that due process argument. (Doc. 27 at 2-6). It is clear, however, as explained
below, that Plaintiff is simply wrong in her assertion that she had a federal due
process right to have her probation revocation case heard by lawyer-judge.
In Morrissey v. Brewer, 408 U.S. 471 (1972), the Supreme Court held that,
although the revocation of parole involves a deprivation of liberty for due process
purposes, those making the final decision on the matter “need not be judicial
officers or lawyers.” Id. at 489. And in the succeeding term, the Court imported
the same procedural due process requirements to the revocation of probation.
Gagnon v. Scarpelli, 411 U.S. 778, 782, 786-91 (1973); see also Morgan v.
Wainwright, 676 F.2d 476, 478 (11th Cir. 1982). Because, under those decisions,
the issue of whether Plaintiff’s probation was subject to revocation did not have to
be determined by a “judicial officer” or a “lawyer,” it follows that whether
Shelnutt held a valid Alabama law license when he ruled in Plaintiff’s case is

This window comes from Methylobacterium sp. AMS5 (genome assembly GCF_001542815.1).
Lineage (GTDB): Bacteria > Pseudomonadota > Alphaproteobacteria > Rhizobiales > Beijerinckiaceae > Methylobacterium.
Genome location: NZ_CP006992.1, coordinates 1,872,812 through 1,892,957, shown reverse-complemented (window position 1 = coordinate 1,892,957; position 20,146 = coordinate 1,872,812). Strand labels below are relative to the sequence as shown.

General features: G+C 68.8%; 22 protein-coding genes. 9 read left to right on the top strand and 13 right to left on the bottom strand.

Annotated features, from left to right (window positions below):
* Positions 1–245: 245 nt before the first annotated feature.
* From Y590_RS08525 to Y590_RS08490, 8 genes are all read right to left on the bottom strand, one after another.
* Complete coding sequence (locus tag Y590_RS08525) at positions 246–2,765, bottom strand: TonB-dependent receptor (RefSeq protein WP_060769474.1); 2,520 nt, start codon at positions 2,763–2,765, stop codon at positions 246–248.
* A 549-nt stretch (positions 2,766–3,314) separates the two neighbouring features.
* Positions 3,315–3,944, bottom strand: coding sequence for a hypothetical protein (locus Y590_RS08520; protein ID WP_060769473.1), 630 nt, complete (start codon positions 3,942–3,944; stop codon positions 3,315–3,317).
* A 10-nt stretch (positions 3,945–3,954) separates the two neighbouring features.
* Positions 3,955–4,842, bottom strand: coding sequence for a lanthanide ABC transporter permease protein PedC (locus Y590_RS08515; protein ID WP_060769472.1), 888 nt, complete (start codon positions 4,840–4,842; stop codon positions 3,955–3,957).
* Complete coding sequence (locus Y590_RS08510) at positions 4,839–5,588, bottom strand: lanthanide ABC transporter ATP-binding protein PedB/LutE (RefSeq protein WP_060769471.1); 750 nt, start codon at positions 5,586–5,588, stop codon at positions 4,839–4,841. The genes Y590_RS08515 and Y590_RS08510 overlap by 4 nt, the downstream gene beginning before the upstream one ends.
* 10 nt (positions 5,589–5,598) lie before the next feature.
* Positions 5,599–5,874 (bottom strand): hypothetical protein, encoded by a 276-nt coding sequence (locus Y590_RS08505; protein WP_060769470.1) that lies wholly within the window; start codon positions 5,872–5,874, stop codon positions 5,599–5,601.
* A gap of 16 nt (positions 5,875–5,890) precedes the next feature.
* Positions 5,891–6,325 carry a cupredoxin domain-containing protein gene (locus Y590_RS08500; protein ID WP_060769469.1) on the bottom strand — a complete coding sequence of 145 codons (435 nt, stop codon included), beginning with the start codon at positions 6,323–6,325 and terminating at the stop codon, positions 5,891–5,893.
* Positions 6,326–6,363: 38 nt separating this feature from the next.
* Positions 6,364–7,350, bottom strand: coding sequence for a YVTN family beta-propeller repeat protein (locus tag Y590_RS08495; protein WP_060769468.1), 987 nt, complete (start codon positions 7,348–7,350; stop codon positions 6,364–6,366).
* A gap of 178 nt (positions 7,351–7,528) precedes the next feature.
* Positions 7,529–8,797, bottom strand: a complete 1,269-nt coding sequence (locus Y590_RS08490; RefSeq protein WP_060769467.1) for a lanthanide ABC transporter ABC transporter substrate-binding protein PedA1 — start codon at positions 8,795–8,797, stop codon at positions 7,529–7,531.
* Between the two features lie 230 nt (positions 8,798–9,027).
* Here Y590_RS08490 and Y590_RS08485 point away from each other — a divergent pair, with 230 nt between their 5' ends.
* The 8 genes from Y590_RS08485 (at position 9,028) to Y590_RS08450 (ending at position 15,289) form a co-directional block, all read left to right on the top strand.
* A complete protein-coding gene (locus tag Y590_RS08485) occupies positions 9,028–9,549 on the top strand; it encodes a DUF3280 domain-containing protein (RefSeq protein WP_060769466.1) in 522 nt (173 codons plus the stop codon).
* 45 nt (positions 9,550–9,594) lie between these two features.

immaterial for federal due process purposes.
The authorities Plaintiff cites in support of her due process arguments are
not to the contrary. Those cases all involve criminal trials, not the revocation of
probation or parole. (See Doc. 27 at 2-5 (citing Argersinger v. Hamlin, 407 U.S.
25 (1972); North v. Russell, 427 U.S. 328 (1976); Ward v. Village of Monroeville,
Ohio, 409 U.S. 57 (1972); City of White House v. Whitley, 979 S.W.2d 262 (Tenn.
1998); In re Judicial Interpretation of 1975 Senate Enrolled Act No. 441, 332
N.E.2d 97, 98 (Ind. 1975); Gordon v. Justice Court, 525 P.2d 72 (Cal. 1974)). So
even insofar as those cases actually address whether due process requires a
lawyer-judge to preside at a criminal trial,12 they are distinguishable. See
Neither the Supreme Court nor our circuit court of appeals has recognized that the Due Process
Clause requires a lawyer-judge to preside in all original criminal prosecutions involving potential
incarceration, and the existence of such a right is debatable. See, e.g., Melikian v. Avent, 300 F.
Supp. 516, 519 (N.D. Miss. 1969) (three-judge district court held that the “contention that the
[Mississippi] Justice of the Peace Court is unconstitutional because a Justice of the Peace may be